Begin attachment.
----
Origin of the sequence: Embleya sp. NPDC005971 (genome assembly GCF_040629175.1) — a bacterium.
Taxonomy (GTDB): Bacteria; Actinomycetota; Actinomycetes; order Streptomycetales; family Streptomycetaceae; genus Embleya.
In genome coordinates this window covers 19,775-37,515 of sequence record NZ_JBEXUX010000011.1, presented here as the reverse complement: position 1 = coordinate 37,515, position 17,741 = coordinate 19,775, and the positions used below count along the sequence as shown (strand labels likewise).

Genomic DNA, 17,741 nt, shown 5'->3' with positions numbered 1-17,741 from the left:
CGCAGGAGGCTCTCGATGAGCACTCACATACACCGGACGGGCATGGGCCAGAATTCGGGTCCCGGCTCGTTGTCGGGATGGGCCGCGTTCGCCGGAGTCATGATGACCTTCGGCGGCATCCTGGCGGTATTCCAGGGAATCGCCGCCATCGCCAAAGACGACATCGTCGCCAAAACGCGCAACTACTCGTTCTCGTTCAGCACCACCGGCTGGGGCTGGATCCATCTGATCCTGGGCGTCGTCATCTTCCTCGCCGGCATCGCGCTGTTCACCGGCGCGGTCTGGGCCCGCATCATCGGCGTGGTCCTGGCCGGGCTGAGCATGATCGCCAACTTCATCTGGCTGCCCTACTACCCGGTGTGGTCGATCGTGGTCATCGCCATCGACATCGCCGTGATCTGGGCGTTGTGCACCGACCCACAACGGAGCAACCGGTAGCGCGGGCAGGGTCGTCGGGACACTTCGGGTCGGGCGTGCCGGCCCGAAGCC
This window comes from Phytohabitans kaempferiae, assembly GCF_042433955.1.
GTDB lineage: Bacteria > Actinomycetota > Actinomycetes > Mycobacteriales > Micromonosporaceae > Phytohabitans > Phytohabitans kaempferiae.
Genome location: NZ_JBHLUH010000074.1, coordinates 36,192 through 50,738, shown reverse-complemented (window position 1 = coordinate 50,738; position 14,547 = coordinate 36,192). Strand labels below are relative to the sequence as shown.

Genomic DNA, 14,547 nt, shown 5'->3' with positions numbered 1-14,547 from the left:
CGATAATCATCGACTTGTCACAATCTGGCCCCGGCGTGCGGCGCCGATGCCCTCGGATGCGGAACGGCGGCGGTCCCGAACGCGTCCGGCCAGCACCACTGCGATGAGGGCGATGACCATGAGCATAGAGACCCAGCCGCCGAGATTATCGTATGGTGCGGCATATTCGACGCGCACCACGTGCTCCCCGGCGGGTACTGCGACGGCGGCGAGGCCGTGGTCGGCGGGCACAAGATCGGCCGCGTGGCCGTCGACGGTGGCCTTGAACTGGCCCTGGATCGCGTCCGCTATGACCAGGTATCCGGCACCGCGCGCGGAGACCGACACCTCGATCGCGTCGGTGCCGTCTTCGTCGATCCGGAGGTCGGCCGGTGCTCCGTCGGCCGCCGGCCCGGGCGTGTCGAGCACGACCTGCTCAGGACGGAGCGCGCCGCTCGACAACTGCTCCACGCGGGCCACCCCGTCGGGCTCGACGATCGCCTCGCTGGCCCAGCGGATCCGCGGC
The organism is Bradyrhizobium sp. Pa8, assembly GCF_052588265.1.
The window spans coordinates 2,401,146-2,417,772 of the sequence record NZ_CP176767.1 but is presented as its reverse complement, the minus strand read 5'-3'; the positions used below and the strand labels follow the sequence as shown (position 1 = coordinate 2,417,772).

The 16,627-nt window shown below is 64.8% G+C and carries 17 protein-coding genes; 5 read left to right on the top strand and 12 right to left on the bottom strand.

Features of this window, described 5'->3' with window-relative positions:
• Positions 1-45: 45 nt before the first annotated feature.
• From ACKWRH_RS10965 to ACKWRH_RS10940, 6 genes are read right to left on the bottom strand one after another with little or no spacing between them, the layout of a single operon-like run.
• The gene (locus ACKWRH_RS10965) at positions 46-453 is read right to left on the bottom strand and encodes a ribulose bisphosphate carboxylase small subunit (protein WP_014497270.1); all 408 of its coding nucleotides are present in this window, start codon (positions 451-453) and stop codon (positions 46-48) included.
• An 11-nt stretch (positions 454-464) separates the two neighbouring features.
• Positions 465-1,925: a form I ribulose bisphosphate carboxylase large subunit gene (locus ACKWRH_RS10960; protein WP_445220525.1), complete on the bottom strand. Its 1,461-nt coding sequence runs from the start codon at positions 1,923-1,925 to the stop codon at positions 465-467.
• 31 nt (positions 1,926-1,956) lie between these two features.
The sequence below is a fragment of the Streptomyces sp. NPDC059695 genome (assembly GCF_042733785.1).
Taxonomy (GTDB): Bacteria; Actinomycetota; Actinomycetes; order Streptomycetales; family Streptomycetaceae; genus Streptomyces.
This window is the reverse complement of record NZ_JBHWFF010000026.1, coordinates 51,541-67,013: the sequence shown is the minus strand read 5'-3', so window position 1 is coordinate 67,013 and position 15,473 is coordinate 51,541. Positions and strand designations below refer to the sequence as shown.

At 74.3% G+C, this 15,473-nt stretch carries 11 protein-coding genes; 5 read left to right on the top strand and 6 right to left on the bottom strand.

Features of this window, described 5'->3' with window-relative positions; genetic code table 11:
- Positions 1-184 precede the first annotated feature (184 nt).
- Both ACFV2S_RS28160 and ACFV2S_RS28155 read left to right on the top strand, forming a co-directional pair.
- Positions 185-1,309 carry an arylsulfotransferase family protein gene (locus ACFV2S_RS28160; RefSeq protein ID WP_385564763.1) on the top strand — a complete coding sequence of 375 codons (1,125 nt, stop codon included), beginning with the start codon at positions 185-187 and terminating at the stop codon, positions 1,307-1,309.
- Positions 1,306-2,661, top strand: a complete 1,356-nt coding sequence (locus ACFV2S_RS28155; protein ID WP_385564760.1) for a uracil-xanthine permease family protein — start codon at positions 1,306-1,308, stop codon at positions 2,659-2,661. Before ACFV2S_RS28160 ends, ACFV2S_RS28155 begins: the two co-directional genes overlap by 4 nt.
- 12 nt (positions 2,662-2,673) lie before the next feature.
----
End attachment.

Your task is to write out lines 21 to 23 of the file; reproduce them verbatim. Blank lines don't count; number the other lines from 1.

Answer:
The sequence below is a fragment of the Streptomyces sp. NPDC059695 genome (assembly GCF_042733785.1).
Taxonomy (GTDB): Bacteria; Actinomycetota; Actinomycetes; order Streptomycetales; family Streptomycetaceae; genus Streptomyces.
This window is the reverse complement of record NZ_JBHWFF010000026.1, coordinates 51,541-67,013: the sequence shown is the minus strand read 5'-3', so window position 1 is coordinate 67,013 and position 15,473 is coordinate 51,541. Positions and strand designations below refer to the sequence as shown.